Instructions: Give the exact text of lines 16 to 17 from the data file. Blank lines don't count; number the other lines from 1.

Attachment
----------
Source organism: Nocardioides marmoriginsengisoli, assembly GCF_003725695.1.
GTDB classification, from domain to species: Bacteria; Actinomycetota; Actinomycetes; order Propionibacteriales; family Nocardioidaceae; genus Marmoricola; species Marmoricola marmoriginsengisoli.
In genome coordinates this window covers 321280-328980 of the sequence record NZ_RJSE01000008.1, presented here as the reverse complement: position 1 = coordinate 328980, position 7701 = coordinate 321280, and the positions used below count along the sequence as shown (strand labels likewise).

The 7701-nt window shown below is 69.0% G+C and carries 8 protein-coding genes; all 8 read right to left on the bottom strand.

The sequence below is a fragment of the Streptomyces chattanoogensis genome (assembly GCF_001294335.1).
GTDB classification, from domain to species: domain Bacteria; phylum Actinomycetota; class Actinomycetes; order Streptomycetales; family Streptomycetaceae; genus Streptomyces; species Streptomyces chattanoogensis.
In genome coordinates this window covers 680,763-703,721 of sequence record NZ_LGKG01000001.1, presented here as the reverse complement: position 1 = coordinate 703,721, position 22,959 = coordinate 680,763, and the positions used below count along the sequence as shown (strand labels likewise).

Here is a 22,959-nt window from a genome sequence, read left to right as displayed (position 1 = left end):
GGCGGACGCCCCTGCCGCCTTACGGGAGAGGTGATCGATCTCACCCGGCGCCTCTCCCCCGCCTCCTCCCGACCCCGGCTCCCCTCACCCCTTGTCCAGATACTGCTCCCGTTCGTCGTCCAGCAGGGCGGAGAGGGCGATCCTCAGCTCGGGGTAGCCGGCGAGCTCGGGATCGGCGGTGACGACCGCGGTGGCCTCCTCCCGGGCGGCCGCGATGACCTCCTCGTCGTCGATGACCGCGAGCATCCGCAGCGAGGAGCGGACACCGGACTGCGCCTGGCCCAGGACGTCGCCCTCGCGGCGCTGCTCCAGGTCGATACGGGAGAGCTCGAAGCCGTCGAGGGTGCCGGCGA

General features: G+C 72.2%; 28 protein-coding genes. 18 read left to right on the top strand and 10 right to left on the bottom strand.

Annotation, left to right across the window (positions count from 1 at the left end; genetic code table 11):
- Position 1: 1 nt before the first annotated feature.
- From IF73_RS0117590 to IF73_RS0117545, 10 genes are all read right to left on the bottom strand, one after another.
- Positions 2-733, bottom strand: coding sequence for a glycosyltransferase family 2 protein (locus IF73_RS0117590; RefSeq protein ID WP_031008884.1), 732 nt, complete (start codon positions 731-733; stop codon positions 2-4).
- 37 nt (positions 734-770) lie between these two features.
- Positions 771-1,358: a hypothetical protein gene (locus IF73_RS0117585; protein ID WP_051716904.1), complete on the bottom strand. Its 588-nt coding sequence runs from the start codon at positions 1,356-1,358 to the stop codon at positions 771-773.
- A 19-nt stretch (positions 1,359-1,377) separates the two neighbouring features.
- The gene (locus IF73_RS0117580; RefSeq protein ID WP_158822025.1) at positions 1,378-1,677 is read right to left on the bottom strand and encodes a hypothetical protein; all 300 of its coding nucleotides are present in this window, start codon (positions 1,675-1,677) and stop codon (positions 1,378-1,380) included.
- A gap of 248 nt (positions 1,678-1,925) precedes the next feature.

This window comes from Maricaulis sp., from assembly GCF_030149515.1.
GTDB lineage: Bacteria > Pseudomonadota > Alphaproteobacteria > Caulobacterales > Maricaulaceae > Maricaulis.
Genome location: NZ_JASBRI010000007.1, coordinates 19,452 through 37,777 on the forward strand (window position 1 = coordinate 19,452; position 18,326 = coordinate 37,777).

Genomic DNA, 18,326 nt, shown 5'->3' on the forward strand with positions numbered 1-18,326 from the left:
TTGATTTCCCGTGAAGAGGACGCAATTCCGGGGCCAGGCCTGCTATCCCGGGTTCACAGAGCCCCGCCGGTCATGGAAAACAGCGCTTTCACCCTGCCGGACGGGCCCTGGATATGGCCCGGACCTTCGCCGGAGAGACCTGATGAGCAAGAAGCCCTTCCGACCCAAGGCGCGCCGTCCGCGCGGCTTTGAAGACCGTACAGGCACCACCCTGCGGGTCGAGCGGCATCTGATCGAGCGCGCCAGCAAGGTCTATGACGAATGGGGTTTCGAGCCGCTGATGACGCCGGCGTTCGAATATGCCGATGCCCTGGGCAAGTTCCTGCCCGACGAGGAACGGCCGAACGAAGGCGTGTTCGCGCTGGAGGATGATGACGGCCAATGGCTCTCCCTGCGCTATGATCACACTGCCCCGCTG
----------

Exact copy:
- Positions 771-1,358: a hypothetical protein gene (locus IF73_RS0117585; protein ID WP_051716904.1), complete on the bottom strand. Its 588-nt coding sequence runs from the start codon at positions 1,356-1,358 to the stop codon at positions 771-773.
- A 19-nt stretch (positions 1,359-1,377) separates the two neighbouring features.